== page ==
When couples walk in my door with their chief complaint being, “We can’t communicate,” one of the things I immediately wonder is whether either one is truly listening…or are they talking “at” each other?
All too often instead of listening to your partner, you assume you know what they are about to say, and then you reply to what you think they meant rather than what they actually said. Or you can’t wait to give your opinion so you tune out and mentally start composing your retort. Or you can’t wait to give your opinion so you ultimately interrupt with your version of the truth while they are still speaking.
This obviously isn’t a healthy way to communicate; if you recognize this as being a dynamic you and your partner engage in, know it doesn’t have to be that way. You can change.
The following is a true story that offers a vital lesson in how to actually listen and grow together where both of you learn and deeply understand one another.
An exercise in listening…. really listening…
Jim and Rebecca were attending a group workshop where they were learning a specific technique of listening. The exercise was designed carefully: one person talked while their partner listened. The rules or goals for the talking partner were simple; you had to keep to one topic while trying to travel deeper into your feelings about it. The goal for the listening partner was to keep their own agenda (ego) out of the way, and try to learn something they didn’t know.
It’s much harder than it sounds, especially getting rid of your own agenda when you’re listening. Questions like, “What do you want me to do about that?” Or “How do you think that affects me and the kids?” are strictly not allowed.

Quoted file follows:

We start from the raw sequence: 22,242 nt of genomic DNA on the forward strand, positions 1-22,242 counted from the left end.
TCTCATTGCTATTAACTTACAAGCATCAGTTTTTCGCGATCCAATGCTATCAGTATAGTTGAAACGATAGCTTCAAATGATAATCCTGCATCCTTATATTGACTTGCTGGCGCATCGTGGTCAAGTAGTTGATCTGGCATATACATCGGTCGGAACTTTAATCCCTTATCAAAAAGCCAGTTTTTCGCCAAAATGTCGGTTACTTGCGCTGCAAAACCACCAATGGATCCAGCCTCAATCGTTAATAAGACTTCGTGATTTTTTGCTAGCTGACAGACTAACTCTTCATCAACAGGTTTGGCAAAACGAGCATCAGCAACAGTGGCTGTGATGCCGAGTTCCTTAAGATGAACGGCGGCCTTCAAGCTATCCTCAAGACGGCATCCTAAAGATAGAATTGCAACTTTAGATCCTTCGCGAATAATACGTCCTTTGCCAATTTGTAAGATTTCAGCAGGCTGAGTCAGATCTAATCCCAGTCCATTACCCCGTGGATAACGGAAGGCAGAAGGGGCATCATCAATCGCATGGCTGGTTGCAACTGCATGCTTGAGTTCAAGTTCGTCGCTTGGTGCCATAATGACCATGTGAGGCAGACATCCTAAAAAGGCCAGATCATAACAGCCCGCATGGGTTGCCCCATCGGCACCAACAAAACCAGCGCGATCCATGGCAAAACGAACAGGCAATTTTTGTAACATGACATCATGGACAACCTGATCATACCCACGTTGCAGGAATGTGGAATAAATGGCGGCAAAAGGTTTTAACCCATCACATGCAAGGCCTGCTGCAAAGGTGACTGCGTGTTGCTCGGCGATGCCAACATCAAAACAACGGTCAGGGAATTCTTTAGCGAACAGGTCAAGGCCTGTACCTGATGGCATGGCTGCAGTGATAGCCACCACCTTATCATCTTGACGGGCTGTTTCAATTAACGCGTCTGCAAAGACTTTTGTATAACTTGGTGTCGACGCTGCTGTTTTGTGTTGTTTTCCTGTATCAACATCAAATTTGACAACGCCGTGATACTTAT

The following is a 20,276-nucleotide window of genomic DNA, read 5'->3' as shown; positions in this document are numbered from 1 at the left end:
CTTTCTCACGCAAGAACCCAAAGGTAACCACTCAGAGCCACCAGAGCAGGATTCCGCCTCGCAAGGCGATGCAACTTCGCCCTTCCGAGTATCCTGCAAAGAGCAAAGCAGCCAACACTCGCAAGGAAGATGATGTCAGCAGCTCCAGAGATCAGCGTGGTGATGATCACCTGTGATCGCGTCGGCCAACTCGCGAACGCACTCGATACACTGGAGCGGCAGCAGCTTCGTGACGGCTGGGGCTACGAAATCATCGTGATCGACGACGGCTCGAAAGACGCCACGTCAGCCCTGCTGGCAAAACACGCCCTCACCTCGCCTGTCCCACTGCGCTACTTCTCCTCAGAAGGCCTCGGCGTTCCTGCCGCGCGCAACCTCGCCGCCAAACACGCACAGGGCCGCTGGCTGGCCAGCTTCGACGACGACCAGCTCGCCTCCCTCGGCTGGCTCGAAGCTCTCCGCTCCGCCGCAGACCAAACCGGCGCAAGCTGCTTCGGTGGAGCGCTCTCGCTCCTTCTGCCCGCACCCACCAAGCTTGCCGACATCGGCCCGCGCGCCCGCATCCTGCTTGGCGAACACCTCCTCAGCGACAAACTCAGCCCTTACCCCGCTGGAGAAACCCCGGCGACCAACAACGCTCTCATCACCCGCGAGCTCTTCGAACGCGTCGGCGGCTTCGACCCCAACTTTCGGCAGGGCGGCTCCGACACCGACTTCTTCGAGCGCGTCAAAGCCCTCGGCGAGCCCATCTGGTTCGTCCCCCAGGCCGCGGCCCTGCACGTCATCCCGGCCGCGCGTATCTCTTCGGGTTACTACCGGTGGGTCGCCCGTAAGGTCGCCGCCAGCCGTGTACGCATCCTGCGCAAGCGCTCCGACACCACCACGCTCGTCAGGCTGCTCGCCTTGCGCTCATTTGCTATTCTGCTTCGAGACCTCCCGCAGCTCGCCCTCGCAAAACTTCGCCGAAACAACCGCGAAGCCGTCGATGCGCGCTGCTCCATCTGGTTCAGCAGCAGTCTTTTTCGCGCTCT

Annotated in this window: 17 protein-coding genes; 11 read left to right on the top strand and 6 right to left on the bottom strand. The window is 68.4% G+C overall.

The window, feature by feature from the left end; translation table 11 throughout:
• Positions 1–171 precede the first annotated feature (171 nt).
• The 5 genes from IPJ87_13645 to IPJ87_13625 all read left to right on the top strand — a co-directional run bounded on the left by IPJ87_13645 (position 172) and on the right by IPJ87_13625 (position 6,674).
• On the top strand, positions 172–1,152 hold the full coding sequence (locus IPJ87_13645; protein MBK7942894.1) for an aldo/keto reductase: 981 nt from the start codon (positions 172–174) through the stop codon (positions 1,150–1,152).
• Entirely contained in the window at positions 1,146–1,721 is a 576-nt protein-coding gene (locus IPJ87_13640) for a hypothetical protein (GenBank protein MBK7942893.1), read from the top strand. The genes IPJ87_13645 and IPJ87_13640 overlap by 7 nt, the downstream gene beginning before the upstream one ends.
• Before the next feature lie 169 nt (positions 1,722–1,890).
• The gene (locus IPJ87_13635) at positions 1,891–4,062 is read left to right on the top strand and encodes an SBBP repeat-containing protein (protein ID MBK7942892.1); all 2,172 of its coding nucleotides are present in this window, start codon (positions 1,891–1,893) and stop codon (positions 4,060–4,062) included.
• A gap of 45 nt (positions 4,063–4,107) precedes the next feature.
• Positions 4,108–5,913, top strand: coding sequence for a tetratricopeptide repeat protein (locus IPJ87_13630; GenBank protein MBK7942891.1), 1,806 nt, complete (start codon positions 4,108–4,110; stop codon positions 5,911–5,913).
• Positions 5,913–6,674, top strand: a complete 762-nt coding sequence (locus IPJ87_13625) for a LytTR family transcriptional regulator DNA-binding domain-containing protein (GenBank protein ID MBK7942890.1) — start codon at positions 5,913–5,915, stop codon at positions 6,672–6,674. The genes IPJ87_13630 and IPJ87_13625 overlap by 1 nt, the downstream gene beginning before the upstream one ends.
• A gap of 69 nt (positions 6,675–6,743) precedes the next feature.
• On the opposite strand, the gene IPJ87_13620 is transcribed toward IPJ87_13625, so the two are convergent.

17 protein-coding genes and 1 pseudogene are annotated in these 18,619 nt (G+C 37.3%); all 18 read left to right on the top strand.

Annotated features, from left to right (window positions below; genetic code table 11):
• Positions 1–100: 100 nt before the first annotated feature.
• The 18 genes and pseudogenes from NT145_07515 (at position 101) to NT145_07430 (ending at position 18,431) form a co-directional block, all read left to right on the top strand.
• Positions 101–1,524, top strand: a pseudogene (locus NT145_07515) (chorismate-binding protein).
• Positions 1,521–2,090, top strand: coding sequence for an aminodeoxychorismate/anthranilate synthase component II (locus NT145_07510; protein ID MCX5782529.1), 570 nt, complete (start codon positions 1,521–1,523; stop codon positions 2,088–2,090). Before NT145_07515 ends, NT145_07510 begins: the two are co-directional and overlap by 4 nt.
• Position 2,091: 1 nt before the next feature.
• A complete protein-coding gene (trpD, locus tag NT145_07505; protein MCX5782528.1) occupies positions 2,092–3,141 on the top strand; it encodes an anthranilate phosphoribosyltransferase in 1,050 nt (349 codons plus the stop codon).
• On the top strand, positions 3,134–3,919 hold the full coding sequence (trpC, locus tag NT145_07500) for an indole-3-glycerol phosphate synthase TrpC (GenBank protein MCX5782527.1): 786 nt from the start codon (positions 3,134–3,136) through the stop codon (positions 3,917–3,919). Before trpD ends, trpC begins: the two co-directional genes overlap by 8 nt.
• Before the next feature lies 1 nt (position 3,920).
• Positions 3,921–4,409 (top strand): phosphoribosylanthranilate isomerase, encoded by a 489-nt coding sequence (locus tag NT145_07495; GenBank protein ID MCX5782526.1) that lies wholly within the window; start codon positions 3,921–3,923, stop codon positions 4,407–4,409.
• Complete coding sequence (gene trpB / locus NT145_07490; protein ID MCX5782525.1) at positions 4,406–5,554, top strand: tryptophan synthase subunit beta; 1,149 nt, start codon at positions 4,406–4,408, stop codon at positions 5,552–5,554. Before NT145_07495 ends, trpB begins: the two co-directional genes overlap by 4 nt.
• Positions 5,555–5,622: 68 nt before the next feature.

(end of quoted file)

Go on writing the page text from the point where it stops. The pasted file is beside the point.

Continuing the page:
If you have trouble imagining this, think for a moment about the questions you asked when you were first dating — when you couldn’t wait to discover who this person you were falling in love with really was. How did he get the way he was? How does her mind work?
Now back to the workshop. Each couple took a turn practicing the technique in front of the other couples, who would listen and then give support afterwards.
Jim and Rebecca were last to take their turn. Jim said, “I’m ready. Let’s go.”
“No, I can’t. I don’t think I can say what I’ve been feeling. You won’t understand.”
“I promise, you can. I have watched others. I get this.” The room settled in to listen.
“Okay.” Rebecca took a long breath. “I often wish for your death.“
The room became very still. A couple of tense seconds ticked by. Jim then asked, “How long have you felt that way?” And Rebecca started crying.
She revealed she’d felt utterly hopeless about their marriage. She’d tried everything. Her fantasies about his death didn’t mean she truly wanted him to die, but that she was horribly demoralized and desperate.
Jim absorbed all that she’d said. He listened. And he got it.
The next day, the couple came into the room and much to the surprise of many, they were laughing. When asked what the joke was, Rebecca said, “We were walking on the sidewalk and Jim was on the street side. A huge tractor-trailor came rolling past. He turned to me, with a wry smile on his face, and said, ‘Now’s your chance.'”
What makes you stop listening… and what you can do about it....